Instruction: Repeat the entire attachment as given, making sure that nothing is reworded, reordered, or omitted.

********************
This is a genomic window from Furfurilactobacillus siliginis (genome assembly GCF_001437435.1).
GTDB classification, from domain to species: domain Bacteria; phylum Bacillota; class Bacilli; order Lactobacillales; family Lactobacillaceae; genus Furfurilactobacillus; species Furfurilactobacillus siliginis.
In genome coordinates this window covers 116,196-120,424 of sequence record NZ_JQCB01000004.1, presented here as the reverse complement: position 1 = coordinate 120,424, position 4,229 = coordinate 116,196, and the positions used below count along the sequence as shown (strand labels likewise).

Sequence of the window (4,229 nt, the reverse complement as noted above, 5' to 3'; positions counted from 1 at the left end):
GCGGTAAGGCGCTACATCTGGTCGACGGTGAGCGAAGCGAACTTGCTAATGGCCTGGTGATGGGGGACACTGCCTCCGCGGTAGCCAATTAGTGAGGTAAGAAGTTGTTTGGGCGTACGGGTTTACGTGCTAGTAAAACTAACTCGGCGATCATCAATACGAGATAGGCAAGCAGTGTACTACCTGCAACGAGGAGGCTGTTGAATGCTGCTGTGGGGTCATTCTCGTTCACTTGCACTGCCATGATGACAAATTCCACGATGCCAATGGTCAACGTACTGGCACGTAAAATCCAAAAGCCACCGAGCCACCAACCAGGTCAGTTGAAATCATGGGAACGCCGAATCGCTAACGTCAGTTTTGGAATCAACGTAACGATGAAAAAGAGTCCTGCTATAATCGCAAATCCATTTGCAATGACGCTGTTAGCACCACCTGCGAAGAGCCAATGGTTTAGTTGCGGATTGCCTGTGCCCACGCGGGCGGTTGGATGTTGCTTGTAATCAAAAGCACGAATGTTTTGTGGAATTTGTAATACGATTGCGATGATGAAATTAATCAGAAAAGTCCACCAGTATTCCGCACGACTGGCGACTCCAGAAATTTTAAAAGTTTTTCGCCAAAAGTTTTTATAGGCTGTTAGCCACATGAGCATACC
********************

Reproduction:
This is a genomic window from Furfurilactobacillus siliginis (genome assembly GCF_001437435.1).
GTDB classification, from domain to species: domain Bacteria; phylum Bacillota; class Bacilli; order Lactobacillales; family Lactobacillaceae; genus Furfurilactobacillus; species Furfurilactobacillus siliginis.
In genome coordinates this window covers 116,196-120,424 of sequence record NZ_JQCB01000004.1, presented here as the reverse complement: position 1 = coordinate 120,424, position 4,229 = coordinate 116,196, and the positions used below count along the sequence as shown (strand labels likewise).

Sequence of the window (4,229 nt, the reverse complement as noted above, 5' to 3'; positions counted from 1 at the left end):
GCGGTAAGGCGCTACATCTGGTCGACGGTGAGCGAAGCGAACTTGCTAATGGCCTGGTGATGGGGGACACTGCCTCCGCGGTAGCCAATTAGTGAGGTAAGAAGTTGTTTGGGCGTACGGGTTTACGTGCTAGTAAAACTAACTCGGCGATCATCAATACGAGATAGGCAAGCAGTGTACTACCTGCAACGAGGAGGCTGTTGAATGCTGCTGTGGGGTCATTCTCGTTCACTTGCACTGCCATGATGACAAATTCCACGATGCCAATGGTCAACGTACTGGCACGTAAAATCCAAAAGCCACCGAGCCACCAACCAGGTCAGTTGAAATCATGGGAACGCCGAATCGCTAACGTCAGTTTTGGAATCAACGTAACGATGAAAAAGAGTCCTGCTATAATCGCAAATCCATTTGCAATGACGCTGTTAGCACCACCTGCGAAGAGCCAATGGTTTAGTTGCGGATTGCCTGTGCCCACGCGGGCGGTTGGATGTTGCTTGTAATCAAAAGCACGAATGTTTTGTGGAATTTGTAATACGATTGCGATGATGAAATTAATCAGAAAAGTCCACCAGTATTCCGCACGACTGGCGACTCCAGAAATTTTAAAAGTTTTTCGCCAAAAGTTTTTATAGGCTGTTAGCCACATGAGCATACC